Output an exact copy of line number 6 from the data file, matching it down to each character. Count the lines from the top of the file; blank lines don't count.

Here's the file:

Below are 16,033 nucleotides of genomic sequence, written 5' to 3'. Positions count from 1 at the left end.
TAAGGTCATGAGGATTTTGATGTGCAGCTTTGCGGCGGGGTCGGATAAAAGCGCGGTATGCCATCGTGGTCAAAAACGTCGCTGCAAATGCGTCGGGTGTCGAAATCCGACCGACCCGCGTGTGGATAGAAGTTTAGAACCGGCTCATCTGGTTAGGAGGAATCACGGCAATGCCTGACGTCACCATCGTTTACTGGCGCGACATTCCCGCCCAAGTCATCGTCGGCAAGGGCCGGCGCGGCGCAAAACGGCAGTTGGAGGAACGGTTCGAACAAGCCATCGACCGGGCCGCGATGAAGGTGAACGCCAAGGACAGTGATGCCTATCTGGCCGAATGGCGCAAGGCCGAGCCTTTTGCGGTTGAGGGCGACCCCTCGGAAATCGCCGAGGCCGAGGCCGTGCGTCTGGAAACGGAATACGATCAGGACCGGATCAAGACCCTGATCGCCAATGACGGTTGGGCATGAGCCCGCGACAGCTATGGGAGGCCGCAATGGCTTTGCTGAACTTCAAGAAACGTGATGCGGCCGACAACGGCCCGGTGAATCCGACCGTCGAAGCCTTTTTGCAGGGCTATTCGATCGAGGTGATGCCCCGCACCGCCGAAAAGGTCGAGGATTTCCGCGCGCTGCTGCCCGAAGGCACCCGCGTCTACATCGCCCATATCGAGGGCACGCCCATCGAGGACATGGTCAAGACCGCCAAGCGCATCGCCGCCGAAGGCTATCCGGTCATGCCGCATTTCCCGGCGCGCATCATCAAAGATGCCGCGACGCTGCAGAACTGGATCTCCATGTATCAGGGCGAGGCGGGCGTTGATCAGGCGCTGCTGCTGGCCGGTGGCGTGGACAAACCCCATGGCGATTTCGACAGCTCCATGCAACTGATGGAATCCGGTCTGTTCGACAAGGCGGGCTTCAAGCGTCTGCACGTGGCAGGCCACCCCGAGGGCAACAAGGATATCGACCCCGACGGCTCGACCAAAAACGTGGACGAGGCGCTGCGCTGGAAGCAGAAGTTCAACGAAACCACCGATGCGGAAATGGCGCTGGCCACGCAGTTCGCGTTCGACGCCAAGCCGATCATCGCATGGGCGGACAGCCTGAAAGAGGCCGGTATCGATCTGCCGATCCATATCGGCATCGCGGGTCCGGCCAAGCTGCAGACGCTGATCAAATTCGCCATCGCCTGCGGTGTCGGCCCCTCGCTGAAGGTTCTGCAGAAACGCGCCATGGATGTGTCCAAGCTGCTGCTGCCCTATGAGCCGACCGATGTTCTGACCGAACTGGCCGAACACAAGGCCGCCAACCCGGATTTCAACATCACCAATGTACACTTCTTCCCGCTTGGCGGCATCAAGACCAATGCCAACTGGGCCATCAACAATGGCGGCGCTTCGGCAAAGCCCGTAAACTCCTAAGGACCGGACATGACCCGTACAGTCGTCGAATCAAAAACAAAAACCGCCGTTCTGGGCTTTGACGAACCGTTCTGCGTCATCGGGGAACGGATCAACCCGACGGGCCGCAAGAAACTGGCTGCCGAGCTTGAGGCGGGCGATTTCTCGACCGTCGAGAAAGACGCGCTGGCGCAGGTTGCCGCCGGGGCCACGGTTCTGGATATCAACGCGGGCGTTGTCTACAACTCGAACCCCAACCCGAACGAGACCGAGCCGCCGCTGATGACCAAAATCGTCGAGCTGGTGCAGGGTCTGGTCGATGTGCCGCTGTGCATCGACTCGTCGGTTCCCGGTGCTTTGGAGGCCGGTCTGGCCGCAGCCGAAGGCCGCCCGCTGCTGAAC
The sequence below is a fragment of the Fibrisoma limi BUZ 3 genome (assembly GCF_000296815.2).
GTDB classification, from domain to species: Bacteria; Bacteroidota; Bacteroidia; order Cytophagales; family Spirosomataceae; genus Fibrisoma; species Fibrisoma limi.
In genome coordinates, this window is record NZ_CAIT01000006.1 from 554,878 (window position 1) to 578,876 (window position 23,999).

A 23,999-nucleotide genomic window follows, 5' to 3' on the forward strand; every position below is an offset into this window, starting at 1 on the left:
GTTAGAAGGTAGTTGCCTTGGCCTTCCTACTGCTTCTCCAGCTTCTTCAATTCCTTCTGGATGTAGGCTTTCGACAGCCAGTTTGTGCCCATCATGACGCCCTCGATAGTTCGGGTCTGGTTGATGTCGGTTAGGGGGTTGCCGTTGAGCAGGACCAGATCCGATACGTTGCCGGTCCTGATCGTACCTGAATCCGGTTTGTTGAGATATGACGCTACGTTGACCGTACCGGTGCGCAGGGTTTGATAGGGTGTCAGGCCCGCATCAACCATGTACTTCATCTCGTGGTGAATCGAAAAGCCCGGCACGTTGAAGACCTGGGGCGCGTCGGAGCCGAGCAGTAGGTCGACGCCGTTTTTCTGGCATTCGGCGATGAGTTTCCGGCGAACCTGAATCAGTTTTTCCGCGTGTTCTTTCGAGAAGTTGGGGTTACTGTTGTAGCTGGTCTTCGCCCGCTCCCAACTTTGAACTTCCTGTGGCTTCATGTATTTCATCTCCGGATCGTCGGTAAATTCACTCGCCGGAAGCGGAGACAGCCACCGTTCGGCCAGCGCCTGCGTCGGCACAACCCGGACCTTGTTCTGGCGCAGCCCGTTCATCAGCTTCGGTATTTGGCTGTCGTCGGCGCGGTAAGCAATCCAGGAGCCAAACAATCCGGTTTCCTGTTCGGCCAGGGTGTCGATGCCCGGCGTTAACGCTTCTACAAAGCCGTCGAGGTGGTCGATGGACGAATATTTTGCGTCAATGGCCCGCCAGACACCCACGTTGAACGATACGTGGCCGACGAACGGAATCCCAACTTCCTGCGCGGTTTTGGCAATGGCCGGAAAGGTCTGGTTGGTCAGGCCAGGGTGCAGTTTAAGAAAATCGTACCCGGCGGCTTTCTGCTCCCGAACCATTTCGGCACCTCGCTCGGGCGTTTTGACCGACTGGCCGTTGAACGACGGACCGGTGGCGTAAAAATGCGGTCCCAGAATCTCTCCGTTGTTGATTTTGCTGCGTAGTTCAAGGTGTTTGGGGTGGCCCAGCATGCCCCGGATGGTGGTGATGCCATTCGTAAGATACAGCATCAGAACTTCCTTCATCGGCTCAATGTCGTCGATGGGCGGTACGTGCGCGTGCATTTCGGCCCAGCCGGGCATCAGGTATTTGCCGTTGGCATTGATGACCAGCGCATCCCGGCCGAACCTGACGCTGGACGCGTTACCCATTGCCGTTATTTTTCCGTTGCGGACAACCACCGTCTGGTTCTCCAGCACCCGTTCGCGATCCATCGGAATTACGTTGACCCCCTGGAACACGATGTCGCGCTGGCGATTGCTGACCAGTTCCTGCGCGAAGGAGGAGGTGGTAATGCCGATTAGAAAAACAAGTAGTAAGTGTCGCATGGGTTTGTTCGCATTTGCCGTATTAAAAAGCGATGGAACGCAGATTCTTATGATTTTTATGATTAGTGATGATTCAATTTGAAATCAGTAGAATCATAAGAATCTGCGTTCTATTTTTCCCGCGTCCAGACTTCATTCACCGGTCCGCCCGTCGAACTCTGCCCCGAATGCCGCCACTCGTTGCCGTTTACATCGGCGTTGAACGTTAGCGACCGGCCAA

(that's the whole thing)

A 23,999-nucleotide genomic window follows, 5' to 3' on the forward strand; every position below is an offset into this window, starting at 1 on the left: